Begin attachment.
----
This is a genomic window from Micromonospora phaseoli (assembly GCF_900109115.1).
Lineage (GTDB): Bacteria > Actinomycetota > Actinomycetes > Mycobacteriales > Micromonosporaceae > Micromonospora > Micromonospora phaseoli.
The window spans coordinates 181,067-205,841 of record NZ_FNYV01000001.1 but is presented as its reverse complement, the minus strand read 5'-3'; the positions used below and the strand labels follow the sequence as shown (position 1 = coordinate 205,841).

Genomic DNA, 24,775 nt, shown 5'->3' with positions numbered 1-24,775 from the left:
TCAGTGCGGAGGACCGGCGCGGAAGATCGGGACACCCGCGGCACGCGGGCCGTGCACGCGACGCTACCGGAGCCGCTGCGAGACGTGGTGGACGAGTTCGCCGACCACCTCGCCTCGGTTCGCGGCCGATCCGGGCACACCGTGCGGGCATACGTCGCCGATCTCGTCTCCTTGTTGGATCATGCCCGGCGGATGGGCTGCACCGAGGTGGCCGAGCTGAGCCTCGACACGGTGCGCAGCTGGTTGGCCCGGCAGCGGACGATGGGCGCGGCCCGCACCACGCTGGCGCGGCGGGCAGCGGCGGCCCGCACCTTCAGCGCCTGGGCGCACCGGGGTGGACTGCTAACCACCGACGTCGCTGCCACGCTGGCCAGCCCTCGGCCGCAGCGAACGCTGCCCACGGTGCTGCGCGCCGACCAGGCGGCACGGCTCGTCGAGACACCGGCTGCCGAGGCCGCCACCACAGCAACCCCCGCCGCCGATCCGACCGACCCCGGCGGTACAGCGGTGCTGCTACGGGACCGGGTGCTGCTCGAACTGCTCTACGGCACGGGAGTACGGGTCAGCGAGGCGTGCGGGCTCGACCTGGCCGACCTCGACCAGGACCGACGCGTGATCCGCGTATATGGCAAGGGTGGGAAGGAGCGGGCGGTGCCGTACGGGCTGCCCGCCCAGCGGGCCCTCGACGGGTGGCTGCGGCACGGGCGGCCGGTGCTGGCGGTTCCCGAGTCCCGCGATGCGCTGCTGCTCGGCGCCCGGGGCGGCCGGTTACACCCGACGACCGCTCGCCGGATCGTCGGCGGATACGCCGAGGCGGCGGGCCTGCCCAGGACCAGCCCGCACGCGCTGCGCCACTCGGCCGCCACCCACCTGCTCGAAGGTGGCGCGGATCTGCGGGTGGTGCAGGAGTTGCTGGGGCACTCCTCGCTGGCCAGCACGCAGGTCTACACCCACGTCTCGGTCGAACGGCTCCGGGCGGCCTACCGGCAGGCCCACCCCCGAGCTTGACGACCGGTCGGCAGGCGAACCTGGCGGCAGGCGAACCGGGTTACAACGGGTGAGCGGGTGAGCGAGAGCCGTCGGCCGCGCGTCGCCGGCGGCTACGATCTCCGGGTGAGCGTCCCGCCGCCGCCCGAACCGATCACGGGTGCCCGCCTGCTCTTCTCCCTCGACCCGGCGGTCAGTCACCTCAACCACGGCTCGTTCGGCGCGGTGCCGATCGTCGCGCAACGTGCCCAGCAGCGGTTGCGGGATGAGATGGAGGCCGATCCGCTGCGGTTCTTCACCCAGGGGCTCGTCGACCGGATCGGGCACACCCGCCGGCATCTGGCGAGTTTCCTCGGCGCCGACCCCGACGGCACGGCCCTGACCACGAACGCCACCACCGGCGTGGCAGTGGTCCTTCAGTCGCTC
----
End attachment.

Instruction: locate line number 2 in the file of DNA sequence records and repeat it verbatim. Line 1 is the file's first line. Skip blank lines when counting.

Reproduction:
Lineage (GTDB): Bacteria > Actinomycetota > Actinomycetes > Mycobacteriales > Micromonosporaceae > Micromonospora > Micromonospora phaseoli.